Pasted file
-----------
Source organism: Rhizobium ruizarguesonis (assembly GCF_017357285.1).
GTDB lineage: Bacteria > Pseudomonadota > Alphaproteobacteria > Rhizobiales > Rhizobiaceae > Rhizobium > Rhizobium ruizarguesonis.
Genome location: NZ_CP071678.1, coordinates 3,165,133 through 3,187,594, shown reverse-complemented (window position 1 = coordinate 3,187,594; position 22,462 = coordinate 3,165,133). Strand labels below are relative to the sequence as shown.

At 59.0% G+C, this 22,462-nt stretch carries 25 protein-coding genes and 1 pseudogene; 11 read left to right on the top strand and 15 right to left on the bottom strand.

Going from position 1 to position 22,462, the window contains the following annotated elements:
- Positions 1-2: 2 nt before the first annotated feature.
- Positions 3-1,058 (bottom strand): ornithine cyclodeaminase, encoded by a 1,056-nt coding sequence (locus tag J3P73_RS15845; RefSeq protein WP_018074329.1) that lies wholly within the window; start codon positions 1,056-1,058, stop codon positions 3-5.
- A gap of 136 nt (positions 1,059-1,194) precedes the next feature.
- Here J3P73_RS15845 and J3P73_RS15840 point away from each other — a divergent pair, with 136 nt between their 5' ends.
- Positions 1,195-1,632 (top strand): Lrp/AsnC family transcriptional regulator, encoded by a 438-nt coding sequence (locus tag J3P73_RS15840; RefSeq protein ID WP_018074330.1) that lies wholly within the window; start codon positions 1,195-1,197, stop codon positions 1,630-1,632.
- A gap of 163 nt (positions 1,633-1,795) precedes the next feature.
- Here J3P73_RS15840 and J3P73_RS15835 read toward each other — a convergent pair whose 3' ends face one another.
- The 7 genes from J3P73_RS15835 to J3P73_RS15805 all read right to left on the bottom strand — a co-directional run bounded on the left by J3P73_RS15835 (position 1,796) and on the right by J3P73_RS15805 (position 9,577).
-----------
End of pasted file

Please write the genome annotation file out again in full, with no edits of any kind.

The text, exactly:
Source organism: Rhizobium ruizarguesonis (assembly GCF_017357285.1).
GTDB lineage: Bacteria > Pseudomonadota > Alphaproteobacteria > Rhizobiales > Rhizobiaceae > Rhizobium > Rhizobium ruizarguesonis.
Genome location: NZ_CP071678.1, coordinates 3,165,133 through 3,187,594, shown reverse-complemented (window position 1 = coordinate 3,187,594; position 22,462 = coordinate 3,165,133). Strand labels below are relative to the sequence as shown.

At 59.0% G+C, this 22,462-nt stretch carries 25 protein-coding genes and 1 pseudogene; 11 read left to right on the top strand and 15 right to left on the bottom strand.

Going from position 1 to position 22,462, the window contains the following annotated elements:
- Positions 1-2: 2 nt before the first annotated feature.
- Positions 3-1,058 (bottom strand): ornithine cyclodeaminase, encoded by a 1,056-nt coding sequence (locus tag J3P73_RS15845; RefSeq protein WP_018074329.1) that lies wholly within the window; start codon positions 1,056-1,058, stop codon positions 3-5.
- A gap of 136 nt (positions 1,059-1,194) precedes the next feature.
- Here J3P73_RS15845 and J3P73_RS15840 point away from each other — a divergent pair, with 136 nt between their 5' ends.
- Positions 1,195-1,632 (top strand): Lrp/AsnC family transcriptional regulator, encoded by a 438-nt coding sequence (locus tag J3P73_RS15840; RefSeq protein ID WP_018074330.1) that lies wholly within the window; start codon positions 1,195-1,197, stop codon positions 1,630-1,632.
- A gap of 163 nt (positions 1,633-1,795) precedes the next feature.
- Here J3P73_RS15840 and J3P73_RS15835 read toward each other — a convergent pair whose 3' ends face one another.
- The 7 genes from J3P73_RS15835 to J3P73_RS15805 all read right to left on the bottom strand — a co-directional run bounded on the left by J3P73_RS15835 (position 1,796) and on the right by J3P73_RS15805 (position 9,577).